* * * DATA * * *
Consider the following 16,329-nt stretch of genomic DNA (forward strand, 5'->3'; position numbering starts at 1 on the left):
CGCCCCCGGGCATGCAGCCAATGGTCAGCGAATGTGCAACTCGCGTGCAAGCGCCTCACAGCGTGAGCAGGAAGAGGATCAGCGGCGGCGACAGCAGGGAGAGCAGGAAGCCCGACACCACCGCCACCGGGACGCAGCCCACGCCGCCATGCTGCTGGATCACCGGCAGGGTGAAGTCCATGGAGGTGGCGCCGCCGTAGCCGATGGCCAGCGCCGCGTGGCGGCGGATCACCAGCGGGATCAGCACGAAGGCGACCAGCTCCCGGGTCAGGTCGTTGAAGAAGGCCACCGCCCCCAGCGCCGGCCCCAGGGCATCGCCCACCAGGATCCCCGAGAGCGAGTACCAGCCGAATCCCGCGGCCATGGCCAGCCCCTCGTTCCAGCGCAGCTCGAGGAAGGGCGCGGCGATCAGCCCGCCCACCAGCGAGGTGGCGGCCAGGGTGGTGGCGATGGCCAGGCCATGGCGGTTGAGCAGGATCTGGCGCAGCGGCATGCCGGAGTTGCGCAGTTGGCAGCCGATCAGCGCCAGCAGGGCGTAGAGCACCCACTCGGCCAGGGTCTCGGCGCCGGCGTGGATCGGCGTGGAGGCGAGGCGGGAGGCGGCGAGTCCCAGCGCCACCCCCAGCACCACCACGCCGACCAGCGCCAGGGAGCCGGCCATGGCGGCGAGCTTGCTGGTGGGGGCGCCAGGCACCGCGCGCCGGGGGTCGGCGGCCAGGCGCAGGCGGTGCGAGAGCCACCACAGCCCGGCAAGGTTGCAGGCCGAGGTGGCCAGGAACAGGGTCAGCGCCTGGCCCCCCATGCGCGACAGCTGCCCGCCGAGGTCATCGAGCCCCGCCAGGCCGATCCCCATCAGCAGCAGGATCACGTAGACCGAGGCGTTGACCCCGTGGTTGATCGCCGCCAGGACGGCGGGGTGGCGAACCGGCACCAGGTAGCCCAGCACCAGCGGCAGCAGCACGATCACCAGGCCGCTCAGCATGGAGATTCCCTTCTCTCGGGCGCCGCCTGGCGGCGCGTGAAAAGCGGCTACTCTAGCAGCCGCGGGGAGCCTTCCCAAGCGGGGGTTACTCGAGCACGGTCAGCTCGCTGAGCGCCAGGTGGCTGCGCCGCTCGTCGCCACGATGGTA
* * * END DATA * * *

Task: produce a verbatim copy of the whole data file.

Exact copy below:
Consider the following 16,329-nt stretch of genomic DNA (forward strand, 5'->3'; position numbering starts at 1 on the left):
CGCCCCCGGGCATGCAGCCAATGGTCAGCGAATGTGCAACTCGCGTGCAAGCGCCTCACAGCGTGAGCAGGAAGAGGATCAGCGGCGGCGACAGCAGGGAGAGCAGGAAGCCCGACACCACCGCCACCGGGACGCAGCCCACGCCGCCATGCTGCTGGATCACCGGCAGGGTGAAGTCCATGGAGGTGGCGCCGCCGTAGCCGATGGCCAGCGCCGCGTGGCGGCGGATCACCAGCGGGATCAGCACGAAGGCGACCAGCTCCCGGGTCAGGTCGTTGAAGAAGGCCACCGCCCCCAGCGCCGGCCCCAGGGCATCGCCCACCAGGATCCCCGAGAGCGAGTACCAGCCGAATCCCGCGGCCATGGCCAGCCCCTCGTTCCAGCGCAGCTCGAGGAAGGGCGCGGCGATCAGCCCGCCCACCAGCGAGGTGGCGGCCAGGGTGGTGGCGATGGCCAGGCCATGGCGGTTGAGCAGGATCTGGCGCAGCGGCATGCCGGAGTTGCGCAGTTGGCAGCCGATCAGCGCCAGCAGGGCGTAGAGCACCCACTCGGCCAGGGTCTCGGCGCCGGCGTGGATCGGCGTGGAGGCGAGGCGGGAGGCGGCGAGTCCCAGCGCCACCCCCAGCACCACCACGCCGACCAGCGCCAGGGAGCCGGCCATGGCGGCGAGCTTGCTGGTGGGGGCGCCAGGCACCGCGCGCCGGGGGTCGGCGGCCAGGCGCAGGCGGTGCGAGAGCCACCACAGCCCGGCAAGGTTGCAGGCCGAGGTGGCCAGGAACAGGGTCAGCGCCTGGCCCCCCATGCGCGACAGCTGCCCGCCGAGGTCATCGAGCCCCGCCAGGCCGATCCCCATCAGCAGCAGGATCACGTAGACCGAGGCGTTGACCCCGTGGTTGATCGCCGCCAGGACGGCGGGGTGGCGAACCGGCACCAGGTAGCCCAGCACCAGCGGCAGCAGCACGATCACCAGGCCGCTCAGCATGGAGATTCCCTTCTCTCGGGCGCCGCCTGGCGGCGCGTGAAAAGCGGCTACTCTAGCAGCCGCGGGGAGCCTTCCCAAGCGGGGGTTACTCGAGCACGGTCAGCTCGCTGAGCGCCAGGTGGCTGCGCCGCTCGTCGCCACGATGGTA